Hi Allin,

thanks for the hints!

I now asked Roodman to give a clear 'recipe' for his overidentification tests and whether he already knows about the differences between his method and other well established software packages.
I gonna report back if there is some news.

In terms of the Baltagi data set it's as documented on page 143 in the gretl user-guide.
Restricting the sample length makes the point estimates of one-step and two-step very close to each other.

I now know how to perform the Difference-in Sargan test.
When the accessors gonna be available then it could be coded as well.
So long it's with printing the restricted and unrestricted model and saving the test statistics manually and perform the calculations.


01.07.2013 04:10, Allin Cottrell:
On Sun, 30 Jun 2013, Pindar wrote:

I'm still struggling with the dpanel methodology and the comparison of 
results to e.g. Stata.
First, the Sargan test statistics reported by GRETL are equivalent to the 
ones of Arellano and Bond (1991) Sargan tests.
Yes; and in most cases they are identical with those produced by 
Ox/DPD. In gretl we use the formula given in the DPD manual to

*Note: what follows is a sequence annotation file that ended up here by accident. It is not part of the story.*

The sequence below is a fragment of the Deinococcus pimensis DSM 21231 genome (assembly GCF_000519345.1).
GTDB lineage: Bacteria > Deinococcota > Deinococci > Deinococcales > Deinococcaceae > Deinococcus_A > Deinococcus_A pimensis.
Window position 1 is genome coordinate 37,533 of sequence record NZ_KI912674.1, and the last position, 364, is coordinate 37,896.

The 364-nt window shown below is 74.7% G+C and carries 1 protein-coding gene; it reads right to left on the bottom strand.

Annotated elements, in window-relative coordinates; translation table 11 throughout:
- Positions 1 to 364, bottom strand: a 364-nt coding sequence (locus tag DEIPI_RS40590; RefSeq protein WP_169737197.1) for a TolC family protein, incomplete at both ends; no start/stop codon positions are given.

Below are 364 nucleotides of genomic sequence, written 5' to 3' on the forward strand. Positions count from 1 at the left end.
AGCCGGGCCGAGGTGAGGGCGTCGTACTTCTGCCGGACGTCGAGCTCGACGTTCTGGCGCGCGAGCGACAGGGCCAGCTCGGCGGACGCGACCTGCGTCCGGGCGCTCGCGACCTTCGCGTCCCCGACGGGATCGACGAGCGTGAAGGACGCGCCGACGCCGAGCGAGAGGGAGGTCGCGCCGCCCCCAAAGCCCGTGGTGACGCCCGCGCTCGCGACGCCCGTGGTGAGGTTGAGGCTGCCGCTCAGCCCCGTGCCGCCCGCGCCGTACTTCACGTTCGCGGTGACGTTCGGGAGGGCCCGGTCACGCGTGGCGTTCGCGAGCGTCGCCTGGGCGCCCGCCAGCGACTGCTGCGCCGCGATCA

compute the Sargan test -- maybe this should be given in the User's 

The assertion that the Sargan test of GRETL is the Hansen test in xtabond 
seems not to be true for *xtabond2*.
In some cases the assertion holds true, maybe not in others.

GRETL values are always closer to the Sargan tests of Roodman reported in 
Roodman (2006). What is the Hansen test then?
Ask Roodman, or another Stata guru. I don't know. It's not 
adequately documented in the xtabond2 PDF file.

In Baltagi (2005) I found a xtabond output. Here the results for GMM-Diff 
one-step estimates are the same as of gretl and the Sargan test fits too 
(note, here is only a Sargan test is reported in the output).
Strange in this comparison: In GRETL the two-step estimators are far away 
from the one-step coefficients and completely different to the ones reported 
in Baltagi (p. 157).
This is a case where the "A" matrix is singular and so -- as 
explained in the Gretl User's Guide -- all bets are off. Gretl and 
Ox/DPD do the same thing (generalized inverse, Moore-Penrose). Stata 
apparently does something else, we don't know what.

Another questions is how to perform the 
Difference-in-Sargan/Hansen tests in GRETL (as reported in 
At this point you'd have to code that yourself.

Allin Cottrell
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